Grounds exist for trial of former Ivory Coast leader, judges rule

Story highlights

  • Former Ivory Coast president Laurent Gbagbo faces criminal charges in The Hague
  • He is accused of crimes against humanity
  • A three-judge panel ruled reasonable grounds exist to believe Gbagbo is responsible
A three-judge panel of the International Criminal Court ruled Monday that reasonable grounds exist to believe former Ivory Coast President Laurent Gbagbo was responsible for crimes committed during post-election violence nearly a year ago.
Gbagbo, 66, is accused of four counts of crimes against humanity for his role in attacks by forces loyal to him on those believed to be supporters of his election opponent, Alassane Ouattara, who was recognized internationally as the winner of the 2010 election.
Gbagbo refused to relinquish power after the election, resulting in widespread violence that ended in April. More than 3,000 people died in the violence, prosecutors say.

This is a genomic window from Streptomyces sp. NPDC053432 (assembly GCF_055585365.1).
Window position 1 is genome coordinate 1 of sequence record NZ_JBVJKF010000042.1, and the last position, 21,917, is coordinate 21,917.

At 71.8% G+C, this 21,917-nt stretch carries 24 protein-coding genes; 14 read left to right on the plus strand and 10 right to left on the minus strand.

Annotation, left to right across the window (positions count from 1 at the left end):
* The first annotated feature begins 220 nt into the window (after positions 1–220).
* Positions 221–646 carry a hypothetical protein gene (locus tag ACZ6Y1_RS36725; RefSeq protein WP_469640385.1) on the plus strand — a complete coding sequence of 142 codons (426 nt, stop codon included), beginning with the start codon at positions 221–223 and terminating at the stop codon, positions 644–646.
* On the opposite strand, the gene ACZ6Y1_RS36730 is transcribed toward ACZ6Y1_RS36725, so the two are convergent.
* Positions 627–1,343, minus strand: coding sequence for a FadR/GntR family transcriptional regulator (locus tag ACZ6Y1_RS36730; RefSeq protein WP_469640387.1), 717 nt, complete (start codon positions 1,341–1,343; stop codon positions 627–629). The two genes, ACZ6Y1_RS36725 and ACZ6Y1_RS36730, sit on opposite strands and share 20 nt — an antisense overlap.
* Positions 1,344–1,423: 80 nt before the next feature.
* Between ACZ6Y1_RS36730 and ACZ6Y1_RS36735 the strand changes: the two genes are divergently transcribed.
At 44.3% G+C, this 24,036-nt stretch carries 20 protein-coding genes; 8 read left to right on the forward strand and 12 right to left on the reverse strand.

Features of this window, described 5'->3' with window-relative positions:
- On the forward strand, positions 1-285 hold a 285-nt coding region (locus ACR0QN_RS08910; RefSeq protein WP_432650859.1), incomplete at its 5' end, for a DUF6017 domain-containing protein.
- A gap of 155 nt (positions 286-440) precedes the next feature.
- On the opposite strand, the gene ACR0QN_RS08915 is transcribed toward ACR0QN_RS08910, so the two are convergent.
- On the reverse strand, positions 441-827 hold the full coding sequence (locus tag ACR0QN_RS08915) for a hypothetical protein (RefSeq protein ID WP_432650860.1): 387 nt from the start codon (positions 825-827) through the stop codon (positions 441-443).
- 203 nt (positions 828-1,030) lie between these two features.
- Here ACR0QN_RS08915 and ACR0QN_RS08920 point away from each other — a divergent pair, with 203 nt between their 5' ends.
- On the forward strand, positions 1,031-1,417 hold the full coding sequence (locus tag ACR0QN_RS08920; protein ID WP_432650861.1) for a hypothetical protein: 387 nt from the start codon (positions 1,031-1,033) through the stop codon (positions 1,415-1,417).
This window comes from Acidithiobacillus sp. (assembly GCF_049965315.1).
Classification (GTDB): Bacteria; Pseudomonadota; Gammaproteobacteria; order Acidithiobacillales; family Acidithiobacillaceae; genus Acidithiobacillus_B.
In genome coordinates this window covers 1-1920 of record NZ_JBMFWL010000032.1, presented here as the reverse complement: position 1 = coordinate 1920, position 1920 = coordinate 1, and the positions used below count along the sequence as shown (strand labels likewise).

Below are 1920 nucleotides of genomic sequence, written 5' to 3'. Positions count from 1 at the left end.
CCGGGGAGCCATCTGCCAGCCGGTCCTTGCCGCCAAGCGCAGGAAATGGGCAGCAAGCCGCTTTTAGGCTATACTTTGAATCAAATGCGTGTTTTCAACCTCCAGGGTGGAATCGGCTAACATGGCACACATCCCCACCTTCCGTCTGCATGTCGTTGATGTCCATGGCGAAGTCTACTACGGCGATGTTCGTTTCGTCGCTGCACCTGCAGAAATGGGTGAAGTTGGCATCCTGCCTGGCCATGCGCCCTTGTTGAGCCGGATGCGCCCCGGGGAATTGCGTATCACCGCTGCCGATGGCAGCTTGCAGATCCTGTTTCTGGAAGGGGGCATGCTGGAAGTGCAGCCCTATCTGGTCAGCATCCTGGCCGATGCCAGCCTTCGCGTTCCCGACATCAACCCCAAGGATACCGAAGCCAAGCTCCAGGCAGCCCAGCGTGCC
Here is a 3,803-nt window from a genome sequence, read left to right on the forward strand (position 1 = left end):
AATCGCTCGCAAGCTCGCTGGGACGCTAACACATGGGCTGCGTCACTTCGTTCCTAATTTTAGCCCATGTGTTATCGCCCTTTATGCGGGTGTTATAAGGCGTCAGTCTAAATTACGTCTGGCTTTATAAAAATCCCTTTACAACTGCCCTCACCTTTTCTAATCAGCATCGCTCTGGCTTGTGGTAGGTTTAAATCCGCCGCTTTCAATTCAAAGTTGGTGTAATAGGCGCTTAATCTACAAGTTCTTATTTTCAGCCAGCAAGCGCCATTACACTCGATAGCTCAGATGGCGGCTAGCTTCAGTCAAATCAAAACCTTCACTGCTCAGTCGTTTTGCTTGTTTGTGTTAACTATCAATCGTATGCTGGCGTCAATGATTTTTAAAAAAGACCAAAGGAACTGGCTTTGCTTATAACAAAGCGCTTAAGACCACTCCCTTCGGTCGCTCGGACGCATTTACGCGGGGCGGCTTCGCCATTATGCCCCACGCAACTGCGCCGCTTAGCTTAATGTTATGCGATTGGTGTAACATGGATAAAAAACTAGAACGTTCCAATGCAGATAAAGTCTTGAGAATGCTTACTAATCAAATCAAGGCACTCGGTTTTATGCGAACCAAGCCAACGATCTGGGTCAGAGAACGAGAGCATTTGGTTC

Prosecutors accuse Gbagbo of responsibility for murders, rapes, persecution and other acts against Ouattara's supporters.
Gbagbo and his lieutenants "allegedly exercised joint control over the crimes, and made a coordinated and essential contribution to the realisation of the plan," the court said in a press release following Gbagbo's initial hearing Monday.
At the hearing, the court verified Gbagbo's identity and ensured he was informed of the charges against him.
The court ordered a June 18 hearing to determine whether sufficient evidence exists take Gbagbo to trial.
Gbagbo arrived in The Hague on Wednesday in what his adviser, Toussaint Alain, called an illegal transfer.
The action comes a week before scheduled parliamentary elections in Ivory Coast. Three political parties in an umbrella coalition with Gbagbo's Front Populaire Ivoirien issued a statement saying they would boycott the elections as a result of Gbagbo's transfer.